The university has not responded to protesters’ demands
Eight Harvard undergraduates face university-enforced consequences for occupying a campus building during a pro-Palestinian protest.
The students, who took over University Hall on campus Nov. 16 and remained overnight, were summoned to disciplinary hearings with the Harvard College Administrative Board, The Harvard Crimson reported Tuesday. Several confirmed the development to The Crimson at campus protest on Monday.
The board is “the committee of the Faculty of Arts and Sciences (FAS) responsible for the application and enforcement of undergraduate academic regulations and standards of social conduct,” according to its website.
Violet Barron, a Crimson Editorial editor and participant in the sit-in, told the paper she will appear before the board on Tuesday.
“Tomorrow, I will not walk into my Ad Board meeting with fear, but with a whole lot of faith — faith in the power of solidarity and the capability of student organizing,” she said.
Barron also stated that the university administration had not responded to their demand that Harvard call for an Israel-Hamas ceasefire, among other orders.
“On Friday, we left University Hall with the same three demands, which remain utterly unanswered by our cowardly administration,” she said. “So to the Harvard administration, I hope this rally is proof enough that for every time you do not listen, we will come back 10 times louder.”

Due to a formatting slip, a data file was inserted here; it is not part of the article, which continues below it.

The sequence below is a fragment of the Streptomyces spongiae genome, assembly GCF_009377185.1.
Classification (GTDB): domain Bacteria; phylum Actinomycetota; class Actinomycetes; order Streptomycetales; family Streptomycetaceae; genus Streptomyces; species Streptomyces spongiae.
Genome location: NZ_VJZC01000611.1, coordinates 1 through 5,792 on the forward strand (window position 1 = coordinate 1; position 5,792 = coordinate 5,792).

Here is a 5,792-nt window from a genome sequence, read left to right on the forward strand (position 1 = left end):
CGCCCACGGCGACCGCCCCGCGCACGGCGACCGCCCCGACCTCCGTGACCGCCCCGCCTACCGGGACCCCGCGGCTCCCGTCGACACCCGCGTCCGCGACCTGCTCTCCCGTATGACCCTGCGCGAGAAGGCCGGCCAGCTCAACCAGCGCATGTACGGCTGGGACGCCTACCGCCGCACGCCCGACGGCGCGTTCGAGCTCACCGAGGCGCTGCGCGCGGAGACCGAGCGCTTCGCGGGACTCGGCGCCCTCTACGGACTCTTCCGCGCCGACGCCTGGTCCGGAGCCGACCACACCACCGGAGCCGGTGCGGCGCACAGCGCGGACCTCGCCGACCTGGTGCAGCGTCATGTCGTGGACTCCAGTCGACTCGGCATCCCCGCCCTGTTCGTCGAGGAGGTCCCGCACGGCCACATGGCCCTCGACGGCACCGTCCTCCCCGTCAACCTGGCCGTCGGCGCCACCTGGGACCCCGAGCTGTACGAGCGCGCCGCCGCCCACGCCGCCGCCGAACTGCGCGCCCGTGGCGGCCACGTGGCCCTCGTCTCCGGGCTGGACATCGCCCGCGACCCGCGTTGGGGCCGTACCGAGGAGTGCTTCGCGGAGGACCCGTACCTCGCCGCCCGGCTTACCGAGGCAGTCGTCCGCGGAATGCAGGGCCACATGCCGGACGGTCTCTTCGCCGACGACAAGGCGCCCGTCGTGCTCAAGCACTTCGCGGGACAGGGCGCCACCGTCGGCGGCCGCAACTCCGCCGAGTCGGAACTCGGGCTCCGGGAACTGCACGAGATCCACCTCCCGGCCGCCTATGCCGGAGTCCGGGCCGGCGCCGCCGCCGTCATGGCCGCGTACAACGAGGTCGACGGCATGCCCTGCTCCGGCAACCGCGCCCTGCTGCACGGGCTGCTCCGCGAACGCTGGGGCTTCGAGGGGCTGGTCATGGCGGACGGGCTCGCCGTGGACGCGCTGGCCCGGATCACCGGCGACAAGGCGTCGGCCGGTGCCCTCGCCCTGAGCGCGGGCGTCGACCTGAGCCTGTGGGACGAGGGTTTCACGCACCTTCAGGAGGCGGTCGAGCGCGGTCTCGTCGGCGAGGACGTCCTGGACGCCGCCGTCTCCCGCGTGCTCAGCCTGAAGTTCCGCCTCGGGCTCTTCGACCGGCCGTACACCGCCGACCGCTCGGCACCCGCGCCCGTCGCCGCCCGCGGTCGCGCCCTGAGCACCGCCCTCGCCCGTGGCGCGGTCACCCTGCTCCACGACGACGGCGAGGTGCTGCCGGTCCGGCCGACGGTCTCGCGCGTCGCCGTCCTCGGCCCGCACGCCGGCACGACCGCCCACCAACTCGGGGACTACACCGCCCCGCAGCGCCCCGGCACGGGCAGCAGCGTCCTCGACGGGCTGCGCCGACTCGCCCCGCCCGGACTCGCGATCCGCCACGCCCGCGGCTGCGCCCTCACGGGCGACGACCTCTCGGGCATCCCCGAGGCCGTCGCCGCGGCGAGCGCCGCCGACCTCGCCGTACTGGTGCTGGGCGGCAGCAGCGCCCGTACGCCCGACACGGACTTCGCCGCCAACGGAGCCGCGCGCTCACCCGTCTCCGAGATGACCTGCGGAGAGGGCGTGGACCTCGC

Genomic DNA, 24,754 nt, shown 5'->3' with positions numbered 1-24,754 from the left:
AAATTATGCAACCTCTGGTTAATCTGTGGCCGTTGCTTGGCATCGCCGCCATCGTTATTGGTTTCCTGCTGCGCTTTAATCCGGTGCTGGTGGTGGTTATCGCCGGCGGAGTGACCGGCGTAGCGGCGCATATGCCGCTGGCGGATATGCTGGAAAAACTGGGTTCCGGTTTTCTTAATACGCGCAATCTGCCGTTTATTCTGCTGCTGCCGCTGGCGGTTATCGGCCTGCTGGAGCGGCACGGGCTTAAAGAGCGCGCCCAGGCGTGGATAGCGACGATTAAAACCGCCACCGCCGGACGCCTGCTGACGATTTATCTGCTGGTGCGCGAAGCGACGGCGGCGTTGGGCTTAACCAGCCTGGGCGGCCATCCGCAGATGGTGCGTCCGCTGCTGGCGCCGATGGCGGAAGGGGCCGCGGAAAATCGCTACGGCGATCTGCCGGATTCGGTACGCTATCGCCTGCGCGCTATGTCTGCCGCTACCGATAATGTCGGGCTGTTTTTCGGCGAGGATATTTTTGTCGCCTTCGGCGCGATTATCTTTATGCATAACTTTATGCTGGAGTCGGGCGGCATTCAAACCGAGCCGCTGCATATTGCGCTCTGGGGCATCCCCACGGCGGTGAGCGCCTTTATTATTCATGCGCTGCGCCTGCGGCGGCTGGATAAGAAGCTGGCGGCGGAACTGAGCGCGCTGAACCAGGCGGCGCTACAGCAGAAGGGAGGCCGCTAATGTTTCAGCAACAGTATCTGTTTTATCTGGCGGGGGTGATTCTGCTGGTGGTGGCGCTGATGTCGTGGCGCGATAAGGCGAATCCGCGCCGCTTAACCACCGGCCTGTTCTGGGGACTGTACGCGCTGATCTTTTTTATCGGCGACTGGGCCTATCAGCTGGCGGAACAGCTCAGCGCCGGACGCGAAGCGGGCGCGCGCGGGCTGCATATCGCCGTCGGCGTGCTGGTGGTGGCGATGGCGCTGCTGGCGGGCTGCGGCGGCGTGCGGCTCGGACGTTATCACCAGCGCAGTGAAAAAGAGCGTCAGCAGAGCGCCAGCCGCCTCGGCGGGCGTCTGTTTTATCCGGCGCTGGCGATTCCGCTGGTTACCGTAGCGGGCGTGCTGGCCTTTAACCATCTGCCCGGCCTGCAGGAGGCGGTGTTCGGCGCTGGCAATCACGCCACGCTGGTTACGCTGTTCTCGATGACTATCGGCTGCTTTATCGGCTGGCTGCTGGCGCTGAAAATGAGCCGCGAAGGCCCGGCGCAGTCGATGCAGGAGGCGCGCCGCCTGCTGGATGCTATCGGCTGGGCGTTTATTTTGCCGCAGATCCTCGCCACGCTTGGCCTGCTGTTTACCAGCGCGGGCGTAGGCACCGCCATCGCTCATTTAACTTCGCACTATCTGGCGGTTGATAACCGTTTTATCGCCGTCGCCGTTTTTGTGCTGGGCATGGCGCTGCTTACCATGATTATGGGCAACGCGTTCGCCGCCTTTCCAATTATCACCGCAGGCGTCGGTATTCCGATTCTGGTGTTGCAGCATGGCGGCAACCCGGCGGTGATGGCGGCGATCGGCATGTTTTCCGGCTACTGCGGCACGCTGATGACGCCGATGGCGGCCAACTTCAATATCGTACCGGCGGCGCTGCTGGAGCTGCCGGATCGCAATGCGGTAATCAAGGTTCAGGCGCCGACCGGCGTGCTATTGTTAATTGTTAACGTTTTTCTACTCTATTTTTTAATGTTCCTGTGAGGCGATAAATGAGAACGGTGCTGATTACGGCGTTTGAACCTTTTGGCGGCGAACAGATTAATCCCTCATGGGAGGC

The occupying students were affiliated with Harvard Jews for Palestine, an unrecognized student group, The College Fix reported Nov. 17.
In addition to the call for a ceasesfire, the students demanded “the creation of an investigative committee on the presence of Islamophobia on campus, and a University statement asserting that anti-Zionism and antisemitism are not the same,” according to a Nov. 17 article in The Crimson.
Harvard College Dean Rakesh Khurana spoke to students inside the building just before 11 p.m. on Nov. 16 offering them the chance to leave without facing the Administrative Board, which handles student disciplinary action.
Khurana also gave the demonstrators Twizzlers. Earlier that evening, Adams House Faculty Dean Salmaan Keshavjee brought them burritos.
The protesters gave Khurana three conditions under which they would leave the building: a written response to their demands, a meeting with University President Claudine Gay, and a guarantee that the Administrative Board would not publish them.
Khurana could not accept the offer, he said.
“What did we come here for? We came here to get f—–g arrested or Ad-Boarded if our demands weren’t met,” one occupier announced through the basement window late Thursday, according to The Crimson.